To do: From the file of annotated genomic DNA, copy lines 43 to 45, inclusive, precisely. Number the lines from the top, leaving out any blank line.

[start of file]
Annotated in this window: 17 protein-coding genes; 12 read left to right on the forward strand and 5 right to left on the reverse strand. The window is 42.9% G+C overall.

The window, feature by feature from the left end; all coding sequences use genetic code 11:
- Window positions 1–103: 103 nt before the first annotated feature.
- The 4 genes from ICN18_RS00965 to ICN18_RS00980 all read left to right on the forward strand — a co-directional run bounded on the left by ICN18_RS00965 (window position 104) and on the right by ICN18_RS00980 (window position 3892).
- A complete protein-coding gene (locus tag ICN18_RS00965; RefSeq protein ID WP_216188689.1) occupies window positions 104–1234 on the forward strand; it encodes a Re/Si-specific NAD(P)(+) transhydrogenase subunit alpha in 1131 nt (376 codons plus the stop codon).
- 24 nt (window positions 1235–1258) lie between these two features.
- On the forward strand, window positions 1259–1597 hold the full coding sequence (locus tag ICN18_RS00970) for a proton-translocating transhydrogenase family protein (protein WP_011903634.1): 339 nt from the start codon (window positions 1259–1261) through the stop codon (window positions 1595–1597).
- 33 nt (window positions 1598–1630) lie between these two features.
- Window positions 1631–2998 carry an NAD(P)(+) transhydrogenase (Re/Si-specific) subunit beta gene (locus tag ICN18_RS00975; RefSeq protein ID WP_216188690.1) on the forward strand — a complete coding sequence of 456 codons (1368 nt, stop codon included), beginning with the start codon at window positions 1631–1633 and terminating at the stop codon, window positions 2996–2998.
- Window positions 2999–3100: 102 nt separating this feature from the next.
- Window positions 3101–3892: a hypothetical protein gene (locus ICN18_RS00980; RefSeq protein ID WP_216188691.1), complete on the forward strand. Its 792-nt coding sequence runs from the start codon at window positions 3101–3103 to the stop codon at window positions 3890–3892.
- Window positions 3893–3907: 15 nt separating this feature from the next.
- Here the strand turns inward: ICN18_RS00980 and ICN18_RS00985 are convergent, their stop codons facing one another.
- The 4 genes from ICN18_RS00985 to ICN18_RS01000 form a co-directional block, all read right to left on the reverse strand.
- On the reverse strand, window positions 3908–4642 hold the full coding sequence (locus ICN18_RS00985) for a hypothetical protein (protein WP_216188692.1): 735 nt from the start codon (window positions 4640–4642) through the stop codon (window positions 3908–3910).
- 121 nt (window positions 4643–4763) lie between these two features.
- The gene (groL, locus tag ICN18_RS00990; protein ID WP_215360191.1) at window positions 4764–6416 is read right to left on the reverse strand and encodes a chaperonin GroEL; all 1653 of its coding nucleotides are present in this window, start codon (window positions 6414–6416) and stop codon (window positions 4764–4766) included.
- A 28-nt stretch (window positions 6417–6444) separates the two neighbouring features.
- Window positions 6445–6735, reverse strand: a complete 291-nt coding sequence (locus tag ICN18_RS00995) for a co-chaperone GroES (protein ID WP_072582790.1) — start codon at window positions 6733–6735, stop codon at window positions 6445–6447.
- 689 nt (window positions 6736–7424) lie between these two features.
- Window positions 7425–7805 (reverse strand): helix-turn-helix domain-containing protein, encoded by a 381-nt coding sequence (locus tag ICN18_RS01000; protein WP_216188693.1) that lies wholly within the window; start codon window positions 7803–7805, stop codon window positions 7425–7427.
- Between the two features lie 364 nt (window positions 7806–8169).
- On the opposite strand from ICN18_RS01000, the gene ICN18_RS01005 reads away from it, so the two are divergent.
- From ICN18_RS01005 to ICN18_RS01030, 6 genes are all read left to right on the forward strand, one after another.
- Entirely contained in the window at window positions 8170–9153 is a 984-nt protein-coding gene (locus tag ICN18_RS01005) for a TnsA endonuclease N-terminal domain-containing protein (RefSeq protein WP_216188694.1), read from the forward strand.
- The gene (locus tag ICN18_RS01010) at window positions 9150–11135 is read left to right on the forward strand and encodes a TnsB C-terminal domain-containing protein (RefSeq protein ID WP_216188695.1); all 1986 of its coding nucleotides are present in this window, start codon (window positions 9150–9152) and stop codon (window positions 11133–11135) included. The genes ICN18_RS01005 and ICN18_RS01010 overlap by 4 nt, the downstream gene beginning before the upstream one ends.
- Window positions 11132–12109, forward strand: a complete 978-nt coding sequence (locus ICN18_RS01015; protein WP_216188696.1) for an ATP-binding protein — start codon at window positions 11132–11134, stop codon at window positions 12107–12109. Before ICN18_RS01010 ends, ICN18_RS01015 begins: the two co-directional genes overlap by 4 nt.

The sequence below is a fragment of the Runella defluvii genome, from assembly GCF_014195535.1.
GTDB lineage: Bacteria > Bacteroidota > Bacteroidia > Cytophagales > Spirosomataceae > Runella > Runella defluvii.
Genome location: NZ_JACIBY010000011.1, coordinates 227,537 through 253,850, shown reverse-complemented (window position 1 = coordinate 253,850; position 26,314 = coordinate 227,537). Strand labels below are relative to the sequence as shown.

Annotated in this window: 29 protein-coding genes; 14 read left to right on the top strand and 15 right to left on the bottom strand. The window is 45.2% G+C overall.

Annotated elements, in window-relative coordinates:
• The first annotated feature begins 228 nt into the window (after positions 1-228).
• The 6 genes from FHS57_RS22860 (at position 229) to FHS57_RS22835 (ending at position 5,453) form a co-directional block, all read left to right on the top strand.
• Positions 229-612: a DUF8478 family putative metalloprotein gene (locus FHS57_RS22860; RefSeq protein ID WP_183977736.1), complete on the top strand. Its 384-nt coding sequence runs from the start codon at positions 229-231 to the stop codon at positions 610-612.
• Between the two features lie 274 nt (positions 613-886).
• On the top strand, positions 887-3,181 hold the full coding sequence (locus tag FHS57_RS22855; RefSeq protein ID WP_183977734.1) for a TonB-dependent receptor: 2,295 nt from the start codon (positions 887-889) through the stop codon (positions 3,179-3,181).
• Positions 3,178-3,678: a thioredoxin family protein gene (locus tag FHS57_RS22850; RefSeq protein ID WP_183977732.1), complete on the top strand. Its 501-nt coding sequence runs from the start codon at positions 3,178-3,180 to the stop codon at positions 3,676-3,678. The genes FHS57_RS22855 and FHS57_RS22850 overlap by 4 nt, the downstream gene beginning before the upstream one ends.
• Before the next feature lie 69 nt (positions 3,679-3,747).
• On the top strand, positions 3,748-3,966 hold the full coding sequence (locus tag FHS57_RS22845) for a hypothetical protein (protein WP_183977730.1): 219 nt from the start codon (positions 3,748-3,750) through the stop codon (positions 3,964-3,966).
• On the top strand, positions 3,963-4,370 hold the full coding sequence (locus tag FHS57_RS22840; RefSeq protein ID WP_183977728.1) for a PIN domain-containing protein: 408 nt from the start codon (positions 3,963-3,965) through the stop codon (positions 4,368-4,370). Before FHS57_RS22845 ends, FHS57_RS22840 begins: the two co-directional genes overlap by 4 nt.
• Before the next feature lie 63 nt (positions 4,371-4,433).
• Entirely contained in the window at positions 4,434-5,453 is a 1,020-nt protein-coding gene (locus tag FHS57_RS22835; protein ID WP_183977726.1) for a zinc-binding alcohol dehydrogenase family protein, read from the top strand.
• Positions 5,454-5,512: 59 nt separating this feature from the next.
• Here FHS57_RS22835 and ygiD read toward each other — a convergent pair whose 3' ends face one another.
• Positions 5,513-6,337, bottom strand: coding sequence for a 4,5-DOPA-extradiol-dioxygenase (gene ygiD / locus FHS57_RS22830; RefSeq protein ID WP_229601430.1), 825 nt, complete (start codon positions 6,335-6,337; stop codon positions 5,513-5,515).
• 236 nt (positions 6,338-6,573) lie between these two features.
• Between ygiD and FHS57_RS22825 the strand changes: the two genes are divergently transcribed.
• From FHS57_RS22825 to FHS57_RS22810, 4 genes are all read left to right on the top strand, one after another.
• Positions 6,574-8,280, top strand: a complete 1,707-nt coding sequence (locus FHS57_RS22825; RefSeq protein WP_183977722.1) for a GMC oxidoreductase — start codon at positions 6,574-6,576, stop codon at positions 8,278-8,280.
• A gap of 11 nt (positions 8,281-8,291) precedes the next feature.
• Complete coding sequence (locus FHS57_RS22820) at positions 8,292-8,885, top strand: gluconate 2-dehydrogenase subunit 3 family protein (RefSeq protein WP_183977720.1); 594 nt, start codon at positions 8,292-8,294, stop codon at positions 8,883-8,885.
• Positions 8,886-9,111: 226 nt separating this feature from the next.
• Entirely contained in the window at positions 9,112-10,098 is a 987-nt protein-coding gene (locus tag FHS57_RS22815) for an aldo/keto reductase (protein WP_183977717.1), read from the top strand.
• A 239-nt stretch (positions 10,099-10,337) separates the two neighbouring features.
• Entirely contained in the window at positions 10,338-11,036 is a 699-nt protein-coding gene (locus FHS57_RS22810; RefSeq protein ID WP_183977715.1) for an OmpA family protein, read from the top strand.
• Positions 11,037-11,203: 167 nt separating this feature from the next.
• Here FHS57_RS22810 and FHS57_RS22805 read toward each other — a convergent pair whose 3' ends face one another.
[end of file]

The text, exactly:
• Entirely contained in the window at positions 4,434-5,453 is a 1,020-nt protein-coding gene (locus tag FHS57_RS22835; protein ID WP_183977726.1) for a zinc-binding alcohol dehydrogenase family protein, read from the top strand.
• Positions 5,454-5,512: 59 nt separating this feature from the next.
• Here FHS57_RS22835 and ygiD read toward each other — a convergent pair whose 3' ends face one another.